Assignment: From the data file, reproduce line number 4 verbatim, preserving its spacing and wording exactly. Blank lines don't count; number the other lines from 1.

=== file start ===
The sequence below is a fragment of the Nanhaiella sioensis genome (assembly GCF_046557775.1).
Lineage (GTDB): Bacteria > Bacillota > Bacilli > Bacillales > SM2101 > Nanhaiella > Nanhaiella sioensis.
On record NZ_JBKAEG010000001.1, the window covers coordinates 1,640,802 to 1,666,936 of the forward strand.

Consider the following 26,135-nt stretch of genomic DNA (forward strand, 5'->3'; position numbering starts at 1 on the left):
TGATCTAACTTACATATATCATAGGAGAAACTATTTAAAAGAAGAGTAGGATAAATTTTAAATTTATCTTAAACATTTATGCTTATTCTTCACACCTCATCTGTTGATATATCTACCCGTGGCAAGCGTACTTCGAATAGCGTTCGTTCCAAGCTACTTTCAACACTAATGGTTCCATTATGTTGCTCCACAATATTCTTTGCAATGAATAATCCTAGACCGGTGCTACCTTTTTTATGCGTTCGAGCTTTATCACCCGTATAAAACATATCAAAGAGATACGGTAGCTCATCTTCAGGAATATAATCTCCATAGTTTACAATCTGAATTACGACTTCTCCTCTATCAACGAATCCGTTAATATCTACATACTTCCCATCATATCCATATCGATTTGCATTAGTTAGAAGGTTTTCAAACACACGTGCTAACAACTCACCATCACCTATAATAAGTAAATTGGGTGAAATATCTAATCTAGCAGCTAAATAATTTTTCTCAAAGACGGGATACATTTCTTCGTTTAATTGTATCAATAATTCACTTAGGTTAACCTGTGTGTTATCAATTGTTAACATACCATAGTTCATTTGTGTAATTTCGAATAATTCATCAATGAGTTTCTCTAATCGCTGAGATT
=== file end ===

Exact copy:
Consider the following 26,135-nt stretch of genomic DNA (forward strand, 5'->3'; position numbering starts at 1 on the left):